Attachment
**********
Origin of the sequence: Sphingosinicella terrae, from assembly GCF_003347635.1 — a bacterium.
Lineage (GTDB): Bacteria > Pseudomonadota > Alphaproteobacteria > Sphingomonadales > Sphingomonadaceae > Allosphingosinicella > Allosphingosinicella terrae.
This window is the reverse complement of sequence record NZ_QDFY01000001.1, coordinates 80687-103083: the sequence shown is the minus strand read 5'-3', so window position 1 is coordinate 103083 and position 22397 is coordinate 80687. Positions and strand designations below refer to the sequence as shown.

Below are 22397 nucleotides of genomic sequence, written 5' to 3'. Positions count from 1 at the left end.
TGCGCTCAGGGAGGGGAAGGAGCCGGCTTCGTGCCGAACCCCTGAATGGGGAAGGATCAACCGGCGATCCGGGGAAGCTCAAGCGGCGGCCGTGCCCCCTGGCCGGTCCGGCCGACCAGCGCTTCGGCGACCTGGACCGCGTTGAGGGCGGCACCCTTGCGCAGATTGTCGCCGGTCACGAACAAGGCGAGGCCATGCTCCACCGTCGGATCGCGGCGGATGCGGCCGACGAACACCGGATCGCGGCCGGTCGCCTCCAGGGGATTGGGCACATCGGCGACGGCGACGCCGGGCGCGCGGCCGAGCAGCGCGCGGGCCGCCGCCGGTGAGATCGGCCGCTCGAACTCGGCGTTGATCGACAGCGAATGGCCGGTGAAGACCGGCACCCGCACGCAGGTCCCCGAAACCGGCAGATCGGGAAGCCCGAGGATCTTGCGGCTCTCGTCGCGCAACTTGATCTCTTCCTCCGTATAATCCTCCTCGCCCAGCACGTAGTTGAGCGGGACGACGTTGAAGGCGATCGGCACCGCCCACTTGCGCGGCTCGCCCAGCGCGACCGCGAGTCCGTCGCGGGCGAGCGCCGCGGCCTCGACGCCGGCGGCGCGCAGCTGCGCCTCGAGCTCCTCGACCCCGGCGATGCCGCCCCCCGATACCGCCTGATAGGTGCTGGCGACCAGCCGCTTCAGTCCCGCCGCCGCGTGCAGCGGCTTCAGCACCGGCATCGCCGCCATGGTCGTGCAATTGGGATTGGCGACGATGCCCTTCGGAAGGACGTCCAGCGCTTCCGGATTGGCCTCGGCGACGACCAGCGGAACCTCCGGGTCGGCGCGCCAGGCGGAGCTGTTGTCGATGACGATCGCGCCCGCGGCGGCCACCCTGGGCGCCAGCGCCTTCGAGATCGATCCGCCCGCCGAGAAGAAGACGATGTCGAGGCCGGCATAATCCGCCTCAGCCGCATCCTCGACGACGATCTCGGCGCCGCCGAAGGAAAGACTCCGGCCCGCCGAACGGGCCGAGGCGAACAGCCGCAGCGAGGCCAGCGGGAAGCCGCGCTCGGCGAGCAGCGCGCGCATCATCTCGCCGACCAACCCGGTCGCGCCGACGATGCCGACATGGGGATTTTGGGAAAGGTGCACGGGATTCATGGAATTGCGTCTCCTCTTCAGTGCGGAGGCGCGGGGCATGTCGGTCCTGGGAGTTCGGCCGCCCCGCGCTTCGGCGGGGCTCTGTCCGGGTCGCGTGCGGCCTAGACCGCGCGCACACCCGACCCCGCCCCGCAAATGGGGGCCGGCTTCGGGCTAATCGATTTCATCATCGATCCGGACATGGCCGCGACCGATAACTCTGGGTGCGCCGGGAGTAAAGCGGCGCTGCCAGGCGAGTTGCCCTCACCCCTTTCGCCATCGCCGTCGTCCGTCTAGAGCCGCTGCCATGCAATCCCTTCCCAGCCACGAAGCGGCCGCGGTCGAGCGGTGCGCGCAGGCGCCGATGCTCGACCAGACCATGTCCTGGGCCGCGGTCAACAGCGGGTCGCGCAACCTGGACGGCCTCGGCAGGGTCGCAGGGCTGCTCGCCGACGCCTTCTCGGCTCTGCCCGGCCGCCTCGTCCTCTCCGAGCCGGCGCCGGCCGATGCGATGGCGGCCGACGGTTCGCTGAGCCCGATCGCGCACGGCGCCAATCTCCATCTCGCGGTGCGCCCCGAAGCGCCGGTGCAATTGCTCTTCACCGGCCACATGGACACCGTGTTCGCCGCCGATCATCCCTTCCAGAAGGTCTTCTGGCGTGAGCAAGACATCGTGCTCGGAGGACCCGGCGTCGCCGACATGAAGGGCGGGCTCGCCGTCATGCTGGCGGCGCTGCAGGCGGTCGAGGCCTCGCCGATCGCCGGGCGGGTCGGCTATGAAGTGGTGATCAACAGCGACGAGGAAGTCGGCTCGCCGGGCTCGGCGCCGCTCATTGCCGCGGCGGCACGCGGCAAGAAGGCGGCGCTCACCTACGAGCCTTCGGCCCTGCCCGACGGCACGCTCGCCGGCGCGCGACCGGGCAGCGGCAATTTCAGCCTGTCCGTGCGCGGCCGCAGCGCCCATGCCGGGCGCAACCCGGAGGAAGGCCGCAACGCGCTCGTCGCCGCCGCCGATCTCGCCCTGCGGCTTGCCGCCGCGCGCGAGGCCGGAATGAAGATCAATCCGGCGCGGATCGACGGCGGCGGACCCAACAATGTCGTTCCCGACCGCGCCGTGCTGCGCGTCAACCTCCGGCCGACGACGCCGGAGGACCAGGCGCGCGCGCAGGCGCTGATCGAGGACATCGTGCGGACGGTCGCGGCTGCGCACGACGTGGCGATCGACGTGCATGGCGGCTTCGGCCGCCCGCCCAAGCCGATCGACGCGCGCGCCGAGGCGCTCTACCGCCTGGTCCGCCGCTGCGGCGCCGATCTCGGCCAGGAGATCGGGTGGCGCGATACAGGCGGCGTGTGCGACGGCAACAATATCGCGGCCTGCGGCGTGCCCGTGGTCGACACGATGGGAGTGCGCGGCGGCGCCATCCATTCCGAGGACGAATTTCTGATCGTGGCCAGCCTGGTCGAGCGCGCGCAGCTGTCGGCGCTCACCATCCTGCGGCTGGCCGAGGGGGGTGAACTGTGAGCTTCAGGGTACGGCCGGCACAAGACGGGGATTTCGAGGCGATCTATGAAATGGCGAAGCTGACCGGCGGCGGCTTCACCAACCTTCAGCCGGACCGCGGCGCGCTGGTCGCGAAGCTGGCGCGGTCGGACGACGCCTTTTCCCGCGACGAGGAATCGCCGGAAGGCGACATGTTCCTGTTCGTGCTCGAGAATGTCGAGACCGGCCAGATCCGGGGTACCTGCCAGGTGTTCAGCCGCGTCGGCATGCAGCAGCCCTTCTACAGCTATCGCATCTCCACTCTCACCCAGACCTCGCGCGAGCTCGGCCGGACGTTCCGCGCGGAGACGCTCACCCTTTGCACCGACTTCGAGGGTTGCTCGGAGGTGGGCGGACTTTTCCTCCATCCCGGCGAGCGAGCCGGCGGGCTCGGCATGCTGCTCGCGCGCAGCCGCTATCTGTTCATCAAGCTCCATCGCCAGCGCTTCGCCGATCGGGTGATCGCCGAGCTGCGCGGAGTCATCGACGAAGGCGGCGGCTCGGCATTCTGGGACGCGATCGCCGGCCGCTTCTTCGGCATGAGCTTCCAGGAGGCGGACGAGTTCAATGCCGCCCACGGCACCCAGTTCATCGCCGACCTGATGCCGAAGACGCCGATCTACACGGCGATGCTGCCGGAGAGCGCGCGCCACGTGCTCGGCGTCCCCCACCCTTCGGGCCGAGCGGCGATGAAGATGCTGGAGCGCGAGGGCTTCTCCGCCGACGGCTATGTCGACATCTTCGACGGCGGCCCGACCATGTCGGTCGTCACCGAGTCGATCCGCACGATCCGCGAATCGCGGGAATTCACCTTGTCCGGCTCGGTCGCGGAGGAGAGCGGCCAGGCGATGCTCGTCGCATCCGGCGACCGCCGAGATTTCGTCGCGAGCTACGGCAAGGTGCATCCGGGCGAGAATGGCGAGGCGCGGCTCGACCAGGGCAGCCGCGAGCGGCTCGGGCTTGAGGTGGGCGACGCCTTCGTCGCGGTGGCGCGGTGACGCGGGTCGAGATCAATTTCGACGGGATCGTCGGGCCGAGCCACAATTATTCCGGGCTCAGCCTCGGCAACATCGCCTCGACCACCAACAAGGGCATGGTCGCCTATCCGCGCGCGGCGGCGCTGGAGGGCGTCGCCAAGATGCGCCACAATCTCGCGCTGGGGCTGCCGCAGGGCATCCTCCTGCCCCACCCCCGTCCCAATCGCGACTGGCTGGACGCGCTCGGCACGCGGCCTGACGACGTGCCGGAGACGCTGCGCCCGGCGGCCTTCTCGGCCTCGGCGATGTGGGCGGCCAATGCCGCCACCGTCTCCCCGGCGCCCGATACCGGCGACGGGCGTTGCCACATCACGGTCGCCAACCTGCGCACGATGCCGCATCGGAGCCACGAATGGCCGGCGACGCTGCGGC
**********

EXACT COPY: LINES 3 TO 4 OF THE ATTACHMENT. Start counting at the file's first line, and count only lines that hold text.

This window is the reverse complement of sequence record NZ_QDFY01000001.1, coordinates 80687-103083: the sequence shown is the minus strand read 5'-3', so window position 1 is coordinate 103083 and position 22397 is coordinate 80687. Positions and strand designations below refer to the sequence as shown.

Below are 22397 nucleotides of genomic sequence, written 5' to 3'. Positions count from 1 at the left end.